For a few weeks earlier this summer, Twins fans were hearing it from sportswriters for not supporting the ball club. The attendance, it was noted, had tailed off at Target Field as the novelty of the new stadium wore off and the reality of a bad ball club set in.
Fans don’t have any responsibility to support a bad product any more than a car buyer has an obligation to buy a lousy car. Still, the criticism of Minnesota fans was unwarranted then and is today as the season winds down to its merciful end – the third straight 90-plus loss season.
Overall, Minnesota ranks 17th in league attendance, about the middle of the pack, which isn’t bad for a market where most of the audience is concentrated in the cities, and it’s a small one at that.
But operating under the theory that people will support a winner, where’s the credit for Minnesota fans who have bought tickets to a loser in numbers far outpacing the rest of the league.
Here’s the average number of fans per team’s win at an average ballgame as of today.
|Team||Attendance||Wins||Home games||Average Attendance||Att/Win|
|Los Angeles Angels||2,784,405||68||75||37,125||546|
|Los Angeles Dodgers||3,338,660||85||73||45,735||538|
|Chicago White Sox||1,535,651||58||68||22,583||389|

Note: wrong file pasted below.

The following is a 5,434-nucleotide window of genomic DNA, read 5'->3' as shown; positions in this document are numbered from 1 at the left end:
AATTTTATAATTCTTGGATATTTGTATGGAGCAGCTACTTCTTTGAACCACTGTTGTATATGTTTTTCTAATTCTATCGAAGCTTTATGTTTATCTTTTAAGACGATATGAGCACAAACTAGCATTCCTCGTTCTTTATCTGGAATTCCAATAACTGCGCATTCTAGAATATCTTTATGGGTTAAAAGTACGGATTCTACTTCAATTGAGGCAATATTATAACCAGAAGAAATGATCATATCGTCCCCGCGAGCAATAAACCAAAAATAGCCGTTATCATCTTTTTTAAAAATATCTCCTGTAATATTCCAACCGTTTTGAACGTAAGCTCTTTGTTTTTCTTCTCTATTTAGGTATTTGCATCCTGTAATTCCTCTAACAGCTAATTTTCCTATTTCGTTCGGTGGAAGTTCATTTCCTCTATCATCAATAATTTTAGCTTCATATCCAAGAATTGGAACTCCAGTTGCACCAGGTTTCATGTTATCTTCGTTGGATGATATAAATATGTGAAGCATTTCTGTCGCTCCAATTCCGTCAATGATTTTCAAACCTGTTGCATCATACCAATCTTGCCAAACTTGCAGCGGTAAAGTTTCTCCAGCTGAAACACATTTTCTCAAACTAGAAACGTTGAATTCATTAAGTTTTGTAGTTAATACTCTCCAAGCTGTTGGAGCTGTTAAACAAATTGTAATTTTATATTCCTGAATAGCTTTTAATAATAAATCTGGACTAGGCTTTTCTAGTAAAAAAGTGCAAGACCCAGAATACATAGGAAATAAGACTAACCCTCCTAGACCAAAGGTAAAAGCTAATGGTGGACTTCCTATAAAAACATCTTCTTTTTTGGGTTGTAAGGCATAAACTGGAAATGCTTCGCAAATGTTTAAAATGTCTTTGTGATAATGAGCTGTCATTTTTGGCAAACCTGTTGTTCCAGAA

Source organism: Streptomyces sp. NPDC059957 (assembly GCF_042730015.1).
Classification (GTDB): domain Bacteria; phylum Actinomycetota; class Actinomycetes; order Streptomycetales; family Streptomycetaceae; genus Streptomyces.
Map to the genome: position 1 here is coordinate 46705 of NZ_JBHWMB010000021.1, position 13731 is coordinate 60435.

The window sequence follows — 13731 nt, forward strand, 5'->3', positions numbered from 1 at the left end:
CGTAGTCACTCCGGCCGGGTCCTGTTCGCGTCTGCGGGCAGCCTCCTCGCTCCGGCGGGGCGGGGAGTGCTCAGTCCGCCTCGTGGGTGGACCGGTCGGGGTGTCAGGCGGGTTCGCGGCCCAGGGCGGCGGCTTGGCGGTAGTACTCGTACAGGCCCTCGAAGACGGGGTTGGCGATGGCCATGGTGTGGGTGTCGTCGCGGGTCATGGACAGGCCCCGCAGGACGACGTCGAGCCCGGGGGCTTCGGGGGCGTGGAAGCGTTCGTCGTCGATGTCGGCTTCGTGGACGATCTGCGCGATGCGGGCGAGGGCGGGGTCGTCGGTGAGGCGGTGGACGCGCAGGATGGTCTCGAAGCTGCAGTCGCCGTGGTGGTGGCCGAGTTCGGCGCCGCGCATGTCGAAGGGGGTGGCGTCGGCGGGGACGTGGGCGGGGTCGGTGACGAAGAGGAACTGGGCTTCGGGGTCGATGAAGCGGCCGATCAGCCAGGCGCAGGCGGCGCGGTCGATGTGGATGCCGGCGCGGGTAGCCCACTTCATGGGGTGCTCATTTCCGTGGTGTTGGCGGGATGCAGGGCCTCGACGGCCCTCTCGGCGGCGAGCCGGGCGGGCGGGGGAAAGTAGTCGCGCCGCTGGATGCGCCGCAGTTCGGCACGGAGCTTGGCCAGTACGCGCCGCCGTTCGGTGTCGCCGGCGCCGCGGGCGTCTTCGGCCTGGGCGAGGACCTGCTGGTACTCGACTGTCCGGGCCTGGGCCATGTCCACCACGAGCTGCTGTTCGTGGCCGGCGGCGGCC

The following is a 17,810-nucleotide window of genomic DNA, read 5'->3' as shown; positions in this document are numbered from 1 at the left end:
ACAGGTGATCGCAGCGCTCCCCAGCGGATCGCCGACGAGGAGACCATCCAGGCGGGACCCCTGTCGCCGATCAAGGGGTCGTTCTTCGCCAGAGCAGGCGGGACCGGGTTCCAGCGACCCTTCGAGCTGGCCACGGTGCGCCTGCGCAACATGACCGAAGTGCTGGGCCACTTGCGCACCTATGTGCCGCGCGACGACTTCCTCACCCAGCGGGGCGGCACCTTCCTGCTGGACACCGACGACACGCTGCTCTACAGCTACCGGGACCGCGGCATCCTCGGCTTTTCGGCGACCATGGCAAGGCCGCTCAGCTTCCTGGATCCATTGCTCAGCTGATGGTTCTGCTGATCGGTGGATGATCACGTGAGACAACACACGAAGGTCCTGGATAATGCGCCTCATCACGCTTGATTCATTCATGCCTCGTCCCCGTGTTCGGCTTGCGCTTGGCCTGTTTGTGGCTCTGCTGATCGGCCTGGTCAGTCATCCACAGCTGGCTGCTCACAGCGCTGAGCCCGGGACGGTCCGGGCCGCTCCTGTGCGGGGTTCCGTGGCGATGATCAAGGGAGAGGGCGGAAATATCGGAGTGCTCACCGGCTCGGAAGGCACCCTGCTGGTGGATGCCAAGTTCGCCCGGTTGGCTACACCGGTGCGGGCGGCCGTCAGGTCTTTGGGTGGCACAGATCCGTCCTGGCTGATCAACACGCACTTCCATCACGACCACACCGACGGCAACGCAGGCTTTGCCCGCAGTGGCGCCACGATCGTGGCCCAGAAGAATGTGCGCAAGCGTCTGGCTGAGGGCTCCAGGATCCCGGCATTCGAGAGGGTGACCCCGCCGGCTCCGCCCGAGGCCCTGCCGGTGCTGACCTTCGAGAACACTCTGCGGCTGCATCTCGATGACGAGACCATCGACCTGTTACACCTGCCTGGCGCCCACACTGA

The top six teams are all big-market teams who should be able to draw fans even with bad ballclubs (see Cubs, Chicago).
Then it gets interesting. Fans in Colorado (#7), Milwaukee (#8) and Minnesota (#11) are all supporting bad ballclubs.
Boston, a market whose fans get far too much credit, has the most wins and yet is back in the pack at #19. So is Atlanta (#25), which has the second-most wins. Granted Boston is a relatively small ballpark with high prices, but the fan support should be stronger given the quality of the team. Nobody notices that Minnesota supports its bad team better than Boston “supports” its good one.
The cautionary tale here are five teams at the bottom. Pittsburgh, Kansas City, Oakland, Cleveland, and Tampa Bay have more in common than just not being able to attract fans to their games. They’re all in the pennant race as of this morning and they’re all having good seasons. Pittsburgh and Oakland are going to the playoffs and Tampa Bay probably will.
Tampa Bay is easy to explain; it’s an awful place to watch a ballgame. Pittsburgh and Cleveland, however, have only one excuse. They have been bad for so long that the fans aren’t buying into one winning season.
Cleveland, in particular, has tried everything this year, including cheap beer, dollar hot dogs, and great fireworks after games. It hasn’t worked. Once you run a fan base away, it’s hard to convince them to come back.
The Twins would do to notice that.